You don’t know if tomorrow you’re going to get hit by a drunk driver, whether you find out you have cancer, whether you have a heart attack, whether you get killed from a terrorist, or whether your plane disappears into the ocean.
Not to be sensationalist or scare you— but remember life is uncertain.
Live in the moment. Enjoy your life right now. Be appreciative of the camera you have right now. Appreciate your friends, family, and partner.
Nothing is perfect. Nothing will ever be perfect.
You can be a billionaire surrounded by all your Bently’s, Maseratis, BMW’s, Mercedes, Porsches, private jets— whatever, and still be miserable (comparing yourself to the guy who has 10 billion, while you only have 1 billion).
You can own 100 Leica’s and every single Leica lens known to man and be stressed out what camera/lens to shoot with today. I shot with the Leica 50mm f/.95 lens (costs about $13,000) and shit, it is so heavy, cumbersome, and impossible to focus.
You can be in Paris, and still be miserable (you can complain that the waiters are rude, that nobody wants to speak French with you, and that you are jet-lagged. Or even worse— you can be a coffee snob and say their espressos aren’t very good).
You can have a pornstar wife, and still be pissed off that other guys stare at her. Or she isn’t as “sexy” as she used to be.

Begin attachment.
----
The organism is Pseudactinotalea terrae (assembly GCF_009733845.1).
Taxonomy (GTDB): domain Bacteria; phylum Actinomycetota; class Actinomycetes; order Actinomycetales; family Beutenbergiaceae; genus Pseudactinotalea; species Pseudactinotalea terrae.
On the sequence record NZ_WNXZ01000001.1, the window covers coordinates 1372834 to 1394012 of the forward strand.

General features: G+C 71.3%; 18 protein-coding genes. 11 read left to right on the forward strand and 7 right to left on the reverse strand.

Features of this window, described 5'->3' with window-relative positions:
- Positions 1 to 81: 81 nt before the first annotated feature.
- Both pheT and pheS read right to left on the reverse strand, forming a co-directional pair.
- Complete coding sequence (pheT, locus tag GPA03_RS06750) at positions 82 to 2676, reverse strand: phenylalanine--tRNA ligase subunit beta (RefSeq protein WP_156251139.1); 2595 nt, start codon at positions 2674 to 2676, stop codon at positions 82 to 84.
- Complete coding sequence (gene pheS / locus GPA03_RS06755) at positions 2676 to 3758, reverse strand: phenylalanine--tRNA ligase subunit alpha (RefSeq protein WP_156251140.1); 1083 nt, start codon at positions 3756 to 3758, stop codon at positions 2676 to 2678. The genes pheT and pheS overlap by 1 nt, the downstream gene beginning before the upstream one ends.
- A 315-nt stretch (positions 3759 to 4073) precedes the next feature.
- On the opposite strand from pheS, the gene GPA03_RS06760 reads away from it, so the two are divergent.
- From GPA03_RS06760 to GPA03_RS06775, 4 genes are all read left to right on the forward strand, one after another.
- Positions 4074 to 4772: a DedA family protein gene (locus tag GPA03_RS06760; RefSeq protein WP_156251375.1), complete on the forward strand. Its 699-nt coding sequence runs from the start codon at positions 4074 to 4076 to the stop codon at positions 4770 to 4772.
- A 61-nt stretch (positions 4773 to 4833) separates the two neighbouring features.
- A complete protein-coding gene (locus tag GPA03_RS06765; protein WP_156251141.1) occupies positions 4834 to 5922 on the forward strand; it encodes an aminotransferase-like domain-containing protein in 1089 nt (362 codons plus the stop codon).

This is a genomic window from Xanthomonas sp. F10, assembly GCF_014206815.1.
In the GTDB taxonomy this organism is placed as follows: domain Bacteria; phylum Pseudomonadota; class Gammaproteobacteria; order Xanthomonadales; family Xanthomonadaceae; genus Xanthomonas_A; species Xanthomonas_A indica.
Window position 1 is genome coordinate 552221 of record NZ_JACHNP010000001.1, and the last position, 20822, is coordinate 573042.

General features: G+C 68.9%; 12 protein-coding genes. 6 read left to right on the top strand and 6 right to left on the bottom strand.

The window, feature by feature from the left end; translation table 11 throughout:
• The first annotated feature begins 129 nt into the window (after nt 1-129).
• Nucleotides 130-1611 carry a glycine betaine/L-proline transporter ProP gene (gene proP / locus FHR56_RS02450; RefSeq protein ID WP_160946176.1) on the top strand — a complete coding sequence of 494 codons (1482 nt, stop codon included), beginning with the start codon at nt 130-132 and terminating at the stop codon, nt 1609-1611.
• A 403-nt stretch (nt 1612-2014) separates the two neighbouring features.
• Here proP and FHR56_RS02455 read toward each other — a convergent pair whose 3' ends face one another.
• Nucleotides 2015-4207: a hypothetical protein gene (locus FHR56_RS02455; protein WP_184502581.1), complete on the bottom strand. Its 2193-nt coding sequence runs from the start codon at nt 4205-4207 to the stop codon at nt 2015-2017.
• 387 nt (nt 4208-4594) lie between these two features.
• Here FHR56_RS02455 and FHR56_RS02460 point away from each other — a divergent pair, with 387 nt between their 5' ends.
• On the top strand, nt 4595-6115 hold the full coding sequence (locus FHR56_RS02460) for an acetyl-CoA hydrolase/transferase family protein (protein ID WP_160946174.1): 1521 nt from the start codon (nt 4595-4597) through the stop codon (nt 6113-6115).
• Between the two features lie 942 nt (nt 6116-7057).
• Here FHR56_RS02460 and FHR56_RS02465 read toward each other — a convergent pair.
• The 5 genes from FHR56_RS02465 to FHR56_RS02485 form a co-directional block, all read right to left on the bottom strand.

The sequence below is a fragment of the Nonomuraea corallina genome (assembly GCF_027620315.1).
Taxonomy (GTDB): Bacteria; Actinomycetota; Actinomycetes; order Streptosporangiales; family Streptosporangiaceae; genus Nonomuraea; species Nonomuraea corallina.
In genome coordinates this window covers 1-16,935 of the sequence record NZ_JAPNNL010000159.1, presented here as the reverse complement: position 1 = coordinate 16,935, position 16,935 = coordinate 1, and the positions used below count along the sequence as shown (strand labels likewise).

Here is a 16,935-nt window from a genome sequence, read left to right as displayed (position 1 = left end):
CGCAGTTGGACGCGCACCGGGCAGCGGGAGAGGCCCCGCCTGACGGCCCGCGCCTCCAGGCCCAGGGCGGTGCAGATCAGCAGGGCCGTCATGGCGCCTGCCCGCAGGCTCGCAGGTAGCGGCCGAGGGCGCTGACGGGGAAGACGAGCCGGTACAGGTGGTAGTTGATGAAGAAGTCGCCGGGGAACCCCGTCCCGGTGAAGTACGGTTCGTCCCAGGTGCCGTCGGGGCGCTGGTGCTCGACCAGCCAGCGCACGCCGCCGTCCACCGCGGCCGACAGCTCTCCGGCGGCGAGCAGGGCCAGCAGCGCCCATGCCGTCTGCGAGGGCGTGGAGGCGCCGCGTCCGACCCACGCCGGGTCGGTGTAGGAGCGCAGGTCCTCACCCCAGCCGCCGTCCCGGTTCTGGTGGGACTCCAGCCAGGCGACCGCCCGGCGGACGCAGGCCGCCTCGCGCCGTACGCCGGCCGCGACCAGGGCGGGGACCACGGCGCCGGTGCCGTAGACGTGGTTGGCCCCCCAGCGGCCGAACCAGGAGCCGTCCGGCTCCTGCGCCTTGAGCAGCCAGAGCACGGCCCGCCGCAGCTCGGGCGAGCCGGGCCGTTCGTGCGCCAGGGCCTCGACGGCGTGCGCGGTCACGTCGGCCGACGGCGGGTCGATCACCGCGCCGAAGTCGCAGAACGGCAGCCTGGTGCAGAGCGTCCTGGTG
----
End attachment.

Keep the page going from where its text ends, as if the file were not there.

You can have a million+ followers (Justin Bieber) and still be jealous of the other celebrity who has more followers/has sold more albums (Adele).
You can be president, and be frustrated that you can’t take a nap or go anywhere in public with your family and just enjoy a nice breakfast.
You can own the entire Prada store, and still envy all the supermodels with their hour-glass bodies and their alien-like heads.
You can be a Buddhist monk, and still be jealous of the other monk who is more “enlightened” and “minimalist” than you.
Shit— I just want to be happy.
And I am.
Everything is perfect right now, in this moment— the smell of freshly roasted coffee in the air (at Allegro at Whole Foods in Berkeley), I’m standing next to the love my life, listening to some Kendrick Lamar ‘How to Pimp a Butterfly’, typing “in the zone” on my laptop on iAWriter. I am invincible— I will never die in this moment.
So friend, don’t delay your happiness anymore. Be content with all the stuff you have and make art.